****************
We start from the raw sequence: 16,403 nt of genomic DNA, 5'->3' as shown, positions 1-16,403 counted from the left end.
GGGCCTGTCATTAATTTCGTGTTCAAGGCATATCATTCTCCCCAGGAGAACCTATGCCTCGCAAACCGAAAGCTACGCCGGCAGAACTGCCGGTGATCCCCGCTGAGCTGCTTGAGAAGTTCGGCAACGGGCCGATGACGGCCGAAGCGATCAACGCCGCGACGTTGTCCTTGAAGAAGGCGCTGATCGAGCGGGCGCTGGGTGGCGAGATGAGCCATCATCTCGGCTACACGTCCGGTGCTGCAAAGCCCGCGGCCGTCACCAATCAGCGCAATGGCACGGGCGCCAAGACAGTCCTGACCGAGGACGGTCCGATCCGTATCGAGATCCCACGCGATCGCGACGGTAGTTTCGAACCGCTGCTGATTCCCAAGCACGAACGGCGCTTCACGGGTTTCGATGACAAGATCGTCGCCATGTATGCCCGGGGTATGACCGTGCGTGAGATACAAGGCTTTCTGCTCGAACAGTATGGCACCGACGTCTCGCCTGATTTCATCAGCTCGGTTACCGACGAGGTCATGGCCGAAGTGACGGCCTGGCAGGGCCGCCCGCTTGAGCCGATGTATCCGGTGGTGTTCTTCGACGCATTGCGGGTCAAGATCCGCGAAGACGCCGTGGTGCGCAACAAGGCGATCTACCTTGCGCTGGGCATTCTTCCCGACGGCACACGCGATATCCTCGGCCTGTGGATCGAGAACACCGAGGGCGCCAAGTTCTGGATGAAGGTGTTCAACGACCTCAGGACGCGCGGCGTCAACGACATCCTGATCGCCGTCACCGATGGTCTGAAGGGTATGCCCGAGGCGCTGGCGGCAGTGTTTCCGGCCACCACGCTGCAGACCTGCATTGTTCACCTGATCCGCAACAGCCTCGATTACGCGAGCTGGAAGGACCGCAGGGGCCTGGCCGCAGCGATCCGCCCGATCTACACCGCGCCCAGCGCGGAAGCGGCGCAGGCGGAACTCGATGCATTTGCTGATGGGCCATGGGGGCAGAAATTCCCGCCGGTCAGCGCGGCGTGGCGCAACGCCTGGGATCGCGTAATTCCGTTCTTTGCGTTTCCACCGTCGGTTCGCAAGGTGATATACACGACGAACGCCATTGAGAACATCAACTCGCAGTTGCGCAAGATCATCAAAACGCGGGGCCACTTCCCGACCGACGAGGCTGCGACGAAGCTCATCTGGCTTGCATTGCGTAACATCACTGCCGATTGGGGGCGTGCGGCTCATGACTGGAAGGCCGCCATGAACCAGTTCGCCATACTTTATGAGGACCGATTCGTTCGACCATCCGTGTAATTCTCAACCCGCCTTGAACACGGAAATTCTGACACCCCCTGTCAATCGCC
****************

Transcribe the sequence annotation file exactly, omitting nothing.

We start from the raw sequence: 16,403 nt of genomic DNA, 5'->3' as shown, positions 1-16,403 counted from the left end.
GGGCCTGTCATTAATTTCGTGTTCAAGGCATATCATTCTCCCCAGGAGAACCTATGCCTCGCAAACCGAAAGCTACGCCGGCAGAACTGCCGGTGATCCCCGCTGAGCTGCTTGAGAAGTTCGGCAACGGGCCGATGACGGCCGAAGCGATCAACGCCGCGACGTTGTCCTTGAAGAAGGCGCTGATCGAGCGGGCGCTGGGTGGCGAGATGAGCCATCATCTCGGCTACACGTCCGGTGCTGCAAAGCCCGCGGCCGTCACCAATCAGCGCAATGGCACGGGCGCCAAGACAGTCCTGACCGAGGACGGTCCGATCCGTATCGAGATCCCACGCGATCGCGACGGTAGTTTCGAACCGCTGCTGATTCCCAAGCACGAACGGCGCTTCACGGGTTTCGATGACAAGATCGTCGCCATGTATGCCCGGGGTATGACCGTGCGTGAGATACAAGGCTTTCTGCTCGAACAGTATGGCACCGACGTCTCGCCTGATTTCATCAGCTCGGTTACCGACGAGGTCATGGCCGAAGTGACGGCCTGGCAGGGCCGCCCGCTTGAGCCGATGTATCCGGTGGTGTTCTTCGACGCATTGCGGGTCAAGATCCGCGAAGACGCCGTGGTGCGCAACAAGGCGATCTACCTTGCGCTGGGCATTCTTCCCGACGGCACACGCGATATCCTCGGCCTGTGGATCGAGAACACCGAGGGCGCCAAGTTCTGGATGAAGGTGTTCAACGACCTCAGGACGCGCGGCGTCAACGACATCCTGATCGCCGTCACCGATGGTCTGAAGGGTATGCCCGAGGCGCTGGCGGCAGTGTTTCCGGCCACCACGCTGCAGACCTGCATTGTTCACCTGATCCGCAACAGCCTCGATTACGCGAGCTGGAAGGACCGCAGGGGCCTGGCCGCAGCGATCCGCCCGATCTACACCGCGCCCAGCGCGGAAGCGGCGCAGGCGGAACTCGATGCATTTGCTGATGGGCCATGGGGGCAGAAATTCCCGCCGGTCAGCGCGGCGTGGCGCAACGCCTGGGATCGCGTAATTCCGTTCTTTGCGTTTCCACCGTCGGTTCGCAAGGTGATATACACGACGAACGCCATTGAGAACATCAACTCGCAGTTGCGCAAGATCATCAAAACGCGGGGCCACTTCCCGACCGACGAGGCTGCGACGAAGCTCATCTGGCTTGCATTGCGTAACATCACTGCCGATTGGGGGCGTGCGGCTCATGACTGGAAGGCCGCCATGAACCAGTTCGCCATACTTTATGAGGACCGATTCGTTCGACCATCCGTGTAATTCTCAACCCGCCTTGAACACGGAAATTCTGACACCCCCTGTCAATCGCC